Kansas City Chiefs

Chiefs' Palko gaining ground

KANSAS CITY, Mo. —Whether he's bolting out of the pocket at the first sign of trouble or pushing a backhanded pass while on the run, Tyler Palko's style can often be described as unconventional.

He has also been the Chiefs' best quarterback through the first half of their preseason. Palko guided the Chiefs on the only touchdown drive of the two games in Friday night's 31-13 loss to the Ravens in Baltimore.

The 80-yard drive near the end of the first half ended when Palko, in an uncharacteristic move for him, stood his ground with a defender in his face and fired a 4-yard scoring pass to Terrance Copper.

Palko completed eight of 13 passes for 95 yards and the touchdown against the Ravens. He by far outplayed the Chiefs' other backup quarterback, rookie Ricky Stanzi, as well as the starter, Matt Cassel.

While Palko may not have nailed down the No. 2 quarterback spot, he probably improved his candidacy.

"I feel like there were a lot of positives that had to come out of Tyler getting a bunch of snaps," coach Todd Haley said. "It was not all perfect. I thought he was able to make progress."

Palko's night started on a rough note when he was hit hard and flattened by a defender while attempting his first pass of the game. The play was originally ruled a fumble that Baltimore recovered before a video review showed his arm to be moving forward, resulting in an incomplete pass.

The play didn't rattle Palko. The Chiefs didn't score on that drive but they did on the next one. Palko got that possession started by completing a 28-yard pass to Verran Tucker on the first play.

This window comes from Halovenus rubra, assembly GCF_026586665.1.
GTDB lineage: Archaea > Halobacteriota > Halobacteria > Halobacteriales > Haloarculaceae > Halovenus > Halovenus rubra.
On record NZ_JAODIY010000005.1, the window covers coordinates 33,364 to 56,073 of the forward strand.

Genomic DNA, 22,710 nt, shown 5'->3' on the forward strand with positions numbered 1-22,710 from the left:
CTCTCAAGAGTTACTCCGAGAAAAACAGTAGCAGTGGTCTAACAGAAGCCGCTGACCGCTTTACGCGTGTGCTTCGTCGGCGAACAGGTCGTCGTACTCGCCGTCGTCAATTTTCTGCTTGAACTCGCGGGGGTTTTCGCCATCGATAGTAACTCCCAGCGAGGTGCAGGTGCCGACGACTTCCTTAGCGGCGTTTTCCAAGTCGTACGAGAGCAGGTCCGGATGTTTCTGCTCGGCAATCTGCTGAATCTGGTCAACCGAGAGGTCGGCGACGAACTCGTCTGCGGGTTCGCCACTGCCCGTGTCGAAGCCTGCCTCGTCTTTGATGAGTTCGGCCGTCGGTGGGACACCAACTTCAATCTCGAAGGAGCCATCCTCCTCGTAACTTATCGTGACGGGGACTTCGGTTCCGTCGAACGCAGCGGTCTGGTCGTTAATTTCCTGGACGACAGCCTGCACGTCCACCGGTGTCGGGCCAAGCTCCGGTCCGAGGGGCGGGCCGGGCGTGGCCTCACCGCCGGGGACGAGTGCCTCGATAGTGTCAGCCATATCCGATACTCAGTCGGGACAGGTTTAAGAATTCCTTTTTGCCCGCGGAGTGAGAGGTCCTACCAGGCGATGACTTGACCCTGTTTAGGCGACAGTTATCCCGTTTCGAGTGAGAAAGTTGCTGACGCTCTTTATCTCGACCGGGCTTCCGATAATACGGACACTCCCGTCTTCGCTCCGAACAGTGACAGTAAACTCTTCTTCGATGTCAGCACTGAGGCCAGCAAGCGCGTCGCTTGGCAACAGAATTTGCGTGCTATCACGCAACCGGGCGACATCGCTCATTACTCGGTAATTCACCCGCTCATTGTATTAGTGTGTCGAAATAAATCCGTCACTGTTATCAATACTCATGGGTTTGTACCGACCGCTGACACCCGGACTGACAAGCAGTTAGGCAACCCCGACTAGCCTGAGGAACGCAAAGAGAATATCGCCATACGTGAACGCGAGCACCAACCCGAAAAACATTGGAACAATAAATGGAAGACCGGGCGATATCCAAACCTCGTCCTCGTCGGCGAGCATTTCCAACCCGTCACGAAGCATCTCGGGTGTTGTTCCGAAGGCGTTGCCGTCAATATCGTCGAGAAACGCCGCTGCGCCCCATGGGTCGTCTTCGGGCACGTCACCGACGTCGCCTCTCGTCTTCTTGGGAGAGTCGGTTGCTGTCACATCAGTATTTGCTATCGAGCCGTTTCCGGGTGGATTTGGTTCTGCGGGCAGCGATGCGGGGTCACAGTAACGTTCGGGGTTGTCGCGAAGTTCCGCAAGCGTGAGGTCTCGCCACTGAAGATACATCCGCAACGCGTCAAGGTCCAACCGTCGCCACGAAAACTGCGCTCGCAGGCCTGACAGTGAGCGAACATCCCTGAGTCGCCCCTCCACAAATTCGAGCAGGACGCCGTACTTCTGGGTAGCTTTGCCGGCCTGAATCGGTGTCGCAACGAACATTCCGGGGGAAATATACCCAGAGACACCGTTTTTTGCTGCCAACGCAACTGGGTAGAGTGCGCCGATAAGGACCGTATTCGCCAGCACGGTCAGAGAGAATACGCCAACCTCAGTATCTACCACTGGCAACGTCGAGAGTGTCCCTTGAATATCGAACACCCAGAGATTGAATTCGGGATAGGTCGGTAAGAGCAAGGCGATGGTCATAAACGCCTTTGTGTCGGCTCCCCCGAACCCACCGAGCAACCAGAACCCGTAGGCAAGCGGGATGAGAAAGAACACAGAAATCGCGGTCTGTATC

Palko completed three of four passes for 50 yards on the drive, but the touchdown was his most impressive play. With an unblocked defender coming his way, Palko didn't flinch and calmly flipped the pass to Copper.

"They were bringing one more than we have and that guy is mine," Palko said. "That's my job to give ground and let the receiver do his job, which he did."

Copper said, "He put the ball right on the money. We have a great working relationship because we work a lot together in practice."

Palko is getting the best chance of his four-year NFL odyssey. Before joining the Chiefs in March 2010, Palko bounced from New Orleans to Arizona to Pittsburgh without ever getting a significant trial.

It was as if no team took him seriously, perhaps because of his style of play.

"It's not my intention to scramble," Palko said. "Whenever somebody is in your face and you feel pressure, you've just got to try to move around."

The Chiefs can make a move to sign a veteran quarterback at any time, but the fact they have yet to do so seems to indicate they are warming to Palko and the idea of him as their leading reserve.

"Every guy has to utilize his strengths," Haley said. "One of the things I've continued and (quarterbacks coach Jim) Zorn has continued to talk to Tyler about is to use his athletic ability. Each guy has to play a little different. We have to be on the same pages as coaches when certain guys are in there and what their strengths are and weaknesses.

"I wouldn't say there's anything unconventional about Tyler other than he's an athletic quarterback that did a good job (in Baltimore)."

Palko is distancing himself from Stanzi on their hierarchy of Chiefs quarterbacks but isn't yet resting easily.

"At the end of training camp and when we make final cuts, we'll look at it then," Palko said. "We took some steps in the right direction offensively and that's always encouraging."

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